Wednesday, October 7, 2009

Turning Turtle

The other day, a wildlife photographer was telling me about how the sex of certain species of sea turtles is determined by the temperature of the water where the eggs incubate. ‘Hot gals, cool guys’ is how she described it. Normally, I would have dismissed it as urban legend, but she hadn’t just heard about it. She, and a dozen others, had actually randomly divided turtle eggs into two groups, which had then been kept at different temperatures- not even one egg had hatched differently from expected.
It flew in the face of all the genetics I had been taught in school, and which I learnt subsequently. The sex of any living organism is determined by the sex chromosomes, which are decided at the time fertilization. How then could the conditions under which the embroy fertilizes have any implications on the sex of the turtle?

I tried using the Internet to find out why it happened, but all I found were articles corraborating the phenomenon. Finally, I came up with a theoryof my own. Maybe male turtles have three sex chromosomes instead of two - XXY. All turtles start off male, but heat kills off the weaker Y chromosome, so female turtles with two X chromosomes hatch from eggs incubated at higher temperatures. Scientifically, it is as plausible an explanation as any other, and I am sticking to it till someone comes up with something more convincing.

Which brings me to the point of the entire post. Anyone who frequents my blog knows how much I love drabbles and drabbling. Normally, my drabbles almost write themselves. But while working on the story for this Sunday, something strange happened. My character refused to behave herself - she was determined to drag the story to something much longer than 100 words, and did. Since I have been attempting to do something longer for a long time, I am not complaining.

But I wonder if it is normal? When I created my character, she was supposed to be a drabble, but she seems to have taken over and done just what she wants. Does that happen, and when it does happen, how do you cope? Is there some way you can continue to exercise control the way nature does with turtles?

7 comments:

dipali said...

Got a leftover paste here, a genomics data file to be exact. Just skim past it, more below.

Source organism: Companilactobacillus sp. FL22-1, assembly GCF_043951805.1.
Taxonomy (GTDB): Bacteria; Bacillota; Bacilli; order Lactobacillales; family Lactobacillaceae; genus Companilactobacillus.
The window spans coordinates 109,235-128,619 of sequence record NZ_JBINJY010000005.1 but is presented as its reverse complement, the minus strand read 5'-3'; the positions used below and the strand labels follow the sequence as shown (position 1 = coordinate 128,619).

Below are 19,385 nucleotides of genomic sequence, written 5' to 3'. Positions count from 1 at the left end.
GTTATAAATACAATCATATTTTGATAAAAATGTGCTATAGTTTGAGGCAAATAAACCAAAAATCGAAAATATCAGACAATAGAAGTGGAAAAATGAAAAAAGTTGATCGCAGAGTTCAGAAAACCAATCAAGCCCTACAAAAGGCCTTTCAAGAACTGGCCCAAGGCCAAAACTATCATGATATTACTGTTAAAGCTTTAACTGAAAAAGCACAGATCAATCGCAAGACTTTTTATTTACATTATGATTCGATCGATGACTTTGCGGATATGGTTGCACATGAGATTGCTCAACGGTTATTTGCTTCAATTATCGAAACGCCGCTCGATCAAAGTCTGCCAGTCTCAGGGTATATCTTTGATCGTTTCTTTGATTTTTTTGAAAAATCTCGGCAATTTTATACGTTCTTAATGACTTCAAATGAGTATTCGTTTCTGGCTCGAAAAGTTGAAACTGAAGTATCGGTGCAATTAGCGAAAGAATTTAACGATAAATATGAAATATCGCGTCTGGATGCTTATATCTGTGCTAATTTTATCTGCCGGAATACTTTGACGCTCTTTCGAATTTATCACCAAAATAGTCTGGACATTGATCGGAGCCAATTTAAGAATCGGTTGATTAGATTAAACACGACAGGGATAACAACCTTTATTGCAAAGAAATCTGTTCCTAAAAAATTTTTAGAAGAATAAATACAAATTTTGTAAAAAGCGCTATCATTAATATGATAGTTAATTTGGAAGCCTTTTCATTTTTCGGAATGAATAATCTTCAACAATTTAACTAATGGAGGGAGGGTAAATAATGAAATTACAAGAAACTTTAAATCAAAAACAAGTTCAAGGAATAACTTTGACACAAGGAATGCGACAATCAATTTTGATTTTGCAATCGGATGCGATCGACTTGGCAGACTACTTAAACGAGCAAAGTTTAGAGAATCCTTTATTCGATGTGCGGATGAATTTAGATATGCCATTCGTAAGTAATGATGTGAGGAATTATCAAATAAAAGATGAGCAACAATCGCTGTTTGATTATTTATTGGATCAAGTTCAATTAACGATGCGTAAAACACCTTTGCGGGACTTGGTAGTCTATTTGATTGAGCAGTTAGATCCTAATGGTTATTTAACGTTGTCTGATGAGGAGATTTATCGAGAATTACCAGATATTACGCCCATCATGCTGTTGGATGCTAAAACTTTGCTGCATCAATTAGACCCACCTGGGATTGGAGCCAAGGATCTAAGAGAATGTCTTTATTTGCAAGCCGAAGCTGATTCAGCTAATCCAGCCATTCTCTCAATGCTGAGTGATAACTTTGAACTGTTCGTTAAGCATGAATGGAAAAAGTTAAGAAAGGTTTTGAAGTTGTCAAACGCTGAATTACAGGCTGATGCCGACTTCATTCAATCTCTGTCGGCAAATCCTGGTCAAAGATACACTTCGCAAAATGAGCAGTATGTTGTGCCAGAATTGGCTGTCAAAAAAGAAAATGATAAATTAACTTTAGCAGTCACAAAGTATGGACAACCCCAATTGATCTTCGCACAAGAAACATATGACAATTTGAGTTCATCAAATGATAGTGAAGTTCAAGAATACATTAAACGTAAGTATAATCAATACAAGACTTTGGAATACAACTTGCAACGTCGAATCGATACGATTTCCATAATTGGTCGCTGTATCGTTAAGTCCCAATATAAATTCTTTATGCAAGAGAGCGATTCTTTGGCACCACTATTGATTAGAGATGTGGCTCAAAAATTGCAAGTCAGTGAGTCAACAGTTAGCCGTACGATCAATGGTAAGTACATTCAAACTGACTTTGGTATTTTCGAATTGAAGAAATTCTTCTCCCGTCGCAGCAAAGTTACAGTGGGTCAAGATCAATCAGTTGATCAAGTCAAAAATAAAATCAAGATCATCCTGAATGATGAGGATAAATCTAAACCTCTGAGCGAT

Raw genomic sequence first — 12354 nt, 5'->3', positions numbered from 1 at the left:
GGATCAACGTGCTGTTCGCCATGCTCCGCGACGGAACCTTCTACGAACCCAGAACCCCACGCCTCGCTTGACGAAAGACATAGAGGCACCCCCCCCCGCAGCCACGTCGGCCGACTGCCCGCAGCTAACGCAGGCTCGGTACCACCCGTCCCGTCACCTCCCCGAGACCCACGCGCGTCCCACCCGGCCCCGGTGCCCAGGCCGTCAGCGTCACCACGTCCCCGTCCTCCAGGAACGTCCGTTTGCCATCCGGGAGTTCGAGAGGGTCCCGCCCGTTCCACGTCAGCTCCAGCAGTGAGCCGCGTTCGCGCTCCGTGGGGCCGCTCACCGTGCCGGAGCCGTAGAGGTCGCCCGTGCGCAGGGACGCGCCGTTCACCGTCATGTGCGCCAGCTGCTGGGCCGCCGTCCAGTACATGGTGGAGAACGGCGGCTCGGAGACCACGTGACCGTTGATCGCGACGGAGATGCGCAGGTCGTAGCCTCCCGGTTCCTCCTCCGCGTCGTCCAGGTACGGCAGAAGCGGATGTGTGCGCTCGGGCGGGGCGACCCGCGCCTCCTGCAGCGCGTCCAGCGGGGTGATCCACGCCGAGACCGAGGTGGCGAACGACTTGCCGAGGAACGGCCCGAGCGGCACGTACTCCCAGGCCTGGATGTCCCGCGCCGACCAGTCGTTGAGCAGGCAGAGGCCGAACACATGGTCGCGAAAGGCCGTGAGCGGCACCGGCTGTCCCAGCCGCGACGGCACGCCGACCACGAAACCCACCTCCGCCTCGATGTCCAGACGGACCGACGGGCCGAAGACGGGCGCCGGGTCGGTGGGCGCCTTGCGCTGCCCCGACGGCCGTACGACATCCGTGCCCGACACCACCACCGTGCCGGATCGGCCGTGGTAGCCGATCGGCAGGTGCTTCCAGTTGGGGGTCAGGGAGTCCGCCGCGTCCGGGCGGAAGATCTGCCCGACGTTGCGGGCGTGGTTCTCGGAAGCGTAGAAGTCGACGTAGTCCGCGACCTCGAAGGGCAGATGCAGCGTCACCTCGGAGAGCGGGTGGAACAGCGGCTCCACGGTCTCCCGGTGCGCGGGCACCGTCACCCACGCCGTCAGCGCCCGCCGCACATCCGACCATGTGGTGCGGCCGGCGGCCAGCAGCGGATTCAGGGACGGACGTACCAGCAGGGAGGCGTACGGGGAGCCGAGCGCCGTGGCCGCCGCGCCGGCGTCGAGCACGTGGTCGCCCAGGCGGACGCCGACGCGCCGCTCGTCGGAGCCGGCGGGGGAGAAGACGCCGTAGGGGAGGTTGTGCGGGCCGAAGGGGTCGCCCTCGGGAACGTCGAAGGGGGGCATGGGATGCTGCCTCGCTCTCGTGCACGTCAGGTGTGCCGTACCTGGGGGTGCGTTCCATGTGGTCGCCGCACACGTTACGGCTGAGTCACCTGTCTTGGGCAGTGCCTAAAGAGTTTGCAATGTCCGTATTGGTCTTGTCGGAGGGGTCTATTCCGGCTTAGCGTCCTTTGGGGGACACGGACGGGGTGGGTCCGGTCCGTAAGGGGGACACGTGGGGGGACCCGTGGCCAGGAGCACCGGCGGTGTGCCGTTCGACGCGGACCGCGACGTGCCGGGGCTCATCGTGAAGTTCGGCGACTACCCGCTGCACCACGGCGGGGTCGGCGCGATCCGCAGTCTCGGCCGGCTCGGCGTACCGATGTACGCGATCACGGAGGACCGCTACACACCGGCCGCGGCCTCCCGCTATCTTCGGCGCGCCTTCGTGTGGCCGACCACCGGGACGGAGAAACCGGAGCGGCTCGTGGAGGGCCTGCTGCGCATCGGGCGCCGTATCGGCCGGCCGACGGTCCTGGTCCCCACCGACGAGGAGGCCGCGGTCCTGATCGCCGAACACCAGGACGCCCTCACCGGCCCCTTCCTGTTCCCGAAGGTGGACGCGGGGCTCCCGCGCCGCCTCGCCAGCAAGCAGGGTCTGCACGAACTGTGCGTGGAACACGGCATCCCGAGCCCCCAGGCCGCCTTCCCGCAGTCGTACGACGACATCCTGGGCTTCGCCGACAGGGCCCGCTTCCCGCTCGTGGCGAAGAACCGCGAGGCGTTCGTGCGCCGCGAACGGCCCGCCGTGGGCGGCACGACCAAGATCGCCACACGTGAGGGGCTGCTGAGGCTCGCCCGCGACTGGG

:)
You are just the medium, I guess!

ladyfi said...

Most writers will tell you that their characters take on a life of their own. Don't try to control it - just embrace it! ;-)

Tundiel said...

I thought I'd actually post today while I was still signed in (I read your blogs frequently, but as you know I cannot type from my laptop).

I think it's fabulous that your drabble character has takem on a life of her own! I've always loved reading your stories, and we've been deprived of new stuff for far longer than we should have :) Go with it, I say, and enjoy it!

Elizabeth Spann Craig said...

Enjoy! That's great when a character does that.

I've had limelight stealing characters, and currently have a character that is bent on being an animal rights activist (which I had nothing to do with.) Funny how they get carried away sometimes.

Elizabeth
Mystery Writing is Murder

Watery Tart said...

Natasha--I think maybe you want to look for your turtle answers to the things that people do to help babies be one sex or the other... XX sperm is hardier and lives longer (so delay in sex after ovulation gets girls) and the XY are stronger swimmers (woman on top, more boys)... so maybe the turtle sperm (are we really talking about turtle sperm?) have sensitivities like that, but I am willing to bet no matter what, it is the females that are hardier.

As for the characters--oh yes... there's always one that will take over (Jessie was only meant to be a bit player)

Elspeth Antonelli said...

My motto when writing is "Let the Beast Speak". If this character has a lot to say then find out what's she saying. You're in a lucky place, capitalize on it!

Elspeth

Rayna M. Iyer said...

@ dipali, Fiona, Elizabeth, Elspeth - I hear you loud and clear. Why did I suspect that would be what everyone felt?

@ Tara - I do hope something concrete comes of it, though.

@ Tami - I thought of that, but the problem is that in turtle eggs, the fertilization has already taken place by incubation time. Incidentally, as per time of conception, both mine should have been girls!
And I love Jess!!!!

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